Texoma law enforcement agencies use different policies to chase suspects

Texoma law enforcement agencies use different policies to chase suspects
This is a photo of the suspect vehicle in Wilbarger County. (Source: RNN Texoma)

WICHITA COUNTY, Tx (RNN Texoma) - Every law enforcement agency has different procedures when chasing a suspect but at least five agencies worked together to stop a kidnapping suspect who stabbed a female in Wilbarger County on Thursday.

They differ in when to chase a suspect, how far and what kind of force and tactics to use to stop them.

"If it does not meet our criteria for a pursuit, we will not engage in the pursuit," Wichita Falls Police Sergeant said. "We will just simply assist with backup."

That policy is to only chase suspects when WFPD officers can prove they committed a felony, like kidnapping a woman.

"Is it worth the risk to continue to pursuit to catch this guy," Sgt. McClure said.

WFPD officers can also use stop sticks and block streets if its safe to do so.

Burkburnett Police Sergeant Donald Morgan said BPD officers, who started Thursday's chase, do not block roads, stay at least three cars behind, use spike strips, chase the suspect past city limits until another agency takes over and continues to assist.

Sgt. Morgan said they stopped pursuing the kidnapping suspect once they lost sight of his Red Dodge Charger.

Electra Police Chief Michael Dozier said his officers get involved in a chase when there is a felony or someone's life is in danger. They monitor scanner traffic from outside agencies and assist them. Electra PD were the first agency to use stop sticks which the suspect ran over.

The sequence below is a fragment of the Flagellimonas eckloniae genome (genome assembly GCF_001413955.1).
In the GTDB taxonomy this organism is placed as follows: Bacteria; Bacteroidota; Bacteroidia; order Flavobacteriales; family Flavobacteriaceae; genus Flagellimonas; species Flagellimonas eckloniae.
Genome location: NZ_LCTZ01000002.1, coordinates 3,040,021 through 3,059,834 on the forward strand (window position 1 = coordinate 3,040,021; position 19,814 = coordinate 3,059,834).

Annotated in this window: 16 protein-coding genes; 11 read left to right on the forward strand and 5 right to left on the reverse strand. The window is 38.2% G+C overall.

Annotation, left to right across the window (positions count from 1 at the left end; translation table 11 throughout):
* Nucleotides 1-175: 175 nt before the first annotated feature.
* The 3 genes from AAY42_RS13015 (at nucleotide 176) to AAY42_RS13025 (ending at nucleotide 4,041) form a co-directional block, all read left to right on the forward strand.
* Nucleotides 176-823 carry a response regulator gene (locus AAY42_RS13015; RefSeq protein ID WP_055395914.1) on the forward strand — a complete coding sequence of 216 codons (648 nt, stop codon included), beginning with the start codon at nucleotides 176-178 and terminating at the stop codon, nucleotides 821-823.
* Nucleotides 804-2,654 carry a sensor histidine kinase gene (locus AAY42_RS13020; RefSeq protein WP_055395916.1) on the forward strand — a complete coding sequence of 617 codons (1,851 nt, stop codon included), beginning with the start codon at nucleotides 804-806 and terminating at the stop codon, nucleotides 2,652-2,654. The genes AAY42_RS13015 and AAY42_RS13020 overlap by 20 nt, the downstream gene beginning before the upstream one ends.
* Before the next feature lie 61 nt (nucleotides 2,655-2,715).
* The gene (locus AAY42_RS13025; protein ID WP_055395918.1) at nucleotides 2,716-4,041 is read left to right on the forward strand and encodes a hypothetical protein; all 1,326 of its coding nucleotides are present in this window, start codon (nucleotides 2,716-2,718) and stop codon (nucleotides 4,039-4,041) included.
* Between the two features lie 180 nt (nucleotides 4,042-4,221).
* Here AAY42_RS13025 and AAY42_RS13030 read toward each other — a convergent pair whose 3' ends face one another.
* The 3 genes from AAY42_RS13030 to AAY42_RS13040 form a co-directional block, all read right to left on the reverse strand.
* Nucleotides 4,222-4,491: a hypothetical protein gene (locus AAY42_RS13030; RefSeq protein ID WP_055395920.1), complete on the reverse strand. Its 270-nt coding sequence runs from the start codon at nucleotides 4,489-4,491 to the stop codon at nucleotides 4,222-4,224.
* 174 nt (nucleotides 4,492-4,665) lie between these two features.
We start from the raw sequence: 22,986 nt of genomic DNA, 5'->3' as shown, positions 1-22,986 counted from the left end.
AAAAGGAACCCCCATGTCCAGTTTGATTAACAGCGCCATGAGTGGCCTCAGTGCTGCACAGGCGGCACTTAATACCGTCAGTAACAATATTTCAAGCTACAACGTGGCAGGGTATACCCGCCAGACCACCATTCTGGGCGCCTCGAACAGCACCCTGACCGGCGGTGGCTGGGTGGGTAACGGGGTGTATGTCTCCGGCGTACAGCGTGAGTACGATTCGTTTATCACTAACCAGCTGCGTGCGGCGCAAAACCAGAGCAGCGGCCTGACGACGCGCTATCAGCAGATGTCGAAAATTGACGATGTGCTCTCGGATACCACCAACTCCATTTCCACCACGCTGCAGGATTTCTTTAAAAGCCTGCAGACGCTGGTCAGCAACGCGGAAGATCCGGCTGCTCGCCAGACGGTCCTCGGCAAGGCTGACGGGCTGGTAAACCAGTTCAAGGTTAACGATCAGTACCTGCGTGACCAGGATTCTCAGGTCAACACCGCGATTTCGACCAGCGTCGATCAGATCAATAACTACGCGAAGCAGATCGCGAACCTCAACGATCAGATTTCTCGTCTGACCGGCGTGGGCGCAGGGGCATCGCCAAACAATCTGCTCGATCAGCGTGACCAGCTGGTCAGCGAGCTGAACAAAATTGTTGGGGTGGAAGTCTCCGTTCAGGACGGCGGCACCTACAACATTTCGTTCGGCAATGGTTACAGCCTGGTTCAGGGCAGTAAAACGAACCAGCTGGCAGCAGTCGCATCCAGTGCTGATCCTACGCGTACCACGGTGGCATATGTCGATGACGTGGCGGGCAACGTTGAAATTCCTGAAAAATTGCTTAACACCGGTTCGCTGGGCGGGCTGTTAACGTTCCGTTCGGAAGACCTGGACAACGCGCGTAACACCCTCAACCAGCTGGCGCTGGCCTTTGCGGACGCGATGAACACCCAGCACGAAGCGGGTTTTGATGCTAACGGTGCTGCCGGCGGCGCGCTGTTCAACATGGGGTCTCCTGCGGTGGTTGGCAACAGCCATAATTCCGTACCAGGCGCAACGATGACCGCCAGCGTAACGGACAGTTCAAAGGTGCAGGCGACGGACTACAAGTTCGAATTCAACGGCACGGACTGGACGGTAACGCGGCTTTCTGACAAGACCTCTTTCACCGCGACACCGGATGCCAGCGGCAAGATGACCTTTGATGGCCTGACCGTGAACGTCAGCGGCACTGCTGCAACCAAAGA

Texas Department of Public Safety troopers also uses stop sticks. They were the second agency to use them on the suspect's car that led to him crashing on 287 North. Sergeant Dan Buesing said in extreme cases where the suspect is putting lives in danger, the area is clear of bystanders and all other methods have failed then troopers can shoot their tires to stop them. That method was not used on the kidnapping suspect.

"It may have gone through the troopers minds," Sgt. Buesing said. "It's gone through mine when I've been in these situations."

Sgt. Buesing said troopers are training to add a new tactic, pit maneuvers, something that would have been too dangerous to use on the kidnapping suspect, who drove 130 mph.

"It wouldn't have been appropriate to in this setting but it's something state troopers can use in the future," Sgt. Buesing said.

Chief Dozier also told us only in extreme cases they will use deadly force like shooting at tires to stop a fleeing vehicle.

Sgt. Harold McClure said the public can help law enforcement in these situations by simply slowing down and giving them room to chase the suspect.

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